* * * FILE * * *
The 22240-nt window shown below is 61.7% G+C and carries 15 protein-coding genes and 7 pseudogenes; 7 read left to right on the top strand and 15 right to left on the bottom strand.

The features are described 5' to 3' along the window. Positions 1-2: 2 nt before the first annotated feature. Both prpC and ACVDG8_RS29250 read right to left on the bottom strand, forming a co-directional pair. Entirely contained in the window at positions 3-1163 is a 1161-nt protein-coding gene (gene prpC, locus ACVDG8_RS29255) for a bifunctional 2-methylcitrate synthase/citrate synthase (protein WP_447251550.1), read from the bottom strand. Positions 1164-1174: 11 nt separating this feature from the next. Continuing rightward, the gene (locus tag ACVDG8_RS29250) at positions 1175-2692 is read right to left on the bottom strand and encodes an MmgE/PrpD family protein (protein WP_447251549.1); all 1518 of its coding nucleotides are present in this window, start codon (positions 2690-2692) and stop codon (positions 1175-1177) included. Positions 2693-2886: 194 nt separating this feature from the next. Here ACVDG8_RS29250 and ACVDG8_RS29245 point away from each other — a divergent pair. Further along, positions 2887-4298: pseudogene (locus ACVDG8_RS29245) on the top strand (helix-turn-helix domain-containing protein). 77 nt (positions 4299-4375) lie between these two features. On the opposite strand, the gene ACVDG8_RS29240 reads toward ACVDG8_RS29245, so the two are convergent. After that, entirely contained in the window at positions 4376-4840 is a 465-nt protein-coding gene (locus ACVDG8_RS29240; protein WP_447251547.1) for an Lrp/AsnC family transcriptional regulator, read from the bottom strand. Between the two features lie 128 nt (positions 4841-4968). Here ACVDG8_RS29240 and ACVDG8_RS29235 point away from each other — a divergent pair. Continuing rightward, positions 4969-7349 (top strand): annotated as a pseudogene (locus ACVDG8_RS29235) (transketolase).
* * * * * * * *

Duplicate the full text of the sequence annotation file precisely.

The 22240-nt window shown below is 61.7% G+C and carries 15 protein-coding genes and 7 pseudogenes; 7 read left to right on the top strand and 15 right to left on the bottom strand.

The features are described 5' to 3' along the window. Positions 1-2: 2 nt before the first annotated feature. Both prpC and ACVDG8_RS29250 read right to left on the bottom strand, forming a co-directional pair. Entirely contained in the window at positions 3-1163 is a 1161-nt protein-coding gene (gene prpC, locus ACVDG8_RS29255) for a bifunctional 2-methylcitrate synthase/citrate synthase (protein WP_447251550.1), read from the bottom strand. Positions 1164-1174: 11 nt separating this feature from the next. Continuing rightward, the gene (locus tag ACVDG8_RS29250) at positions 1175-2692 is read right to left on the bottom strand and encodes an MmgE/PrpD family protein (protein WP_447251549.1); all 1518 of its coding nucleotides are present in this window, start codon (positions 2690-2692) and stop codon (positions 1175-1177) included. Positions 2693-2886: 194 nt separating this feature from the next. Here ACVDG8_RS29250 and ACVDG8_RS29245 point away from each other — a divergent pair. Further along, positions 2887-4298: pseudogene (locus ACVDG8_RS29245) on the top strand (helix-turn-helix domain-containing protein). 77 nt (positions 4299-4375) lie between these two features. On the opposite strand, the gene ACVDG8_RS29240 reads toward ACVDG8_RS29245, so the two are convergent. After that, entirely contained in the window at positions 4376-4840 is a 465-nt protein-coding gene (locus ACVDG8_RS29240; protein WP_447251547.1) for an Lrp/AsnC family transcriptional regulator, read from the bottom strand. Between the two features lie 128 nt (positions 4841-4968). Here ACVDG8_RS29240 and ACVDG8_RS29235 point away from each other — a divergent pair. Continuing rightward, positions 4969-7349 (top strand): annotated as a pseudogene (locus ACVDG8_RS29235) (transketolase).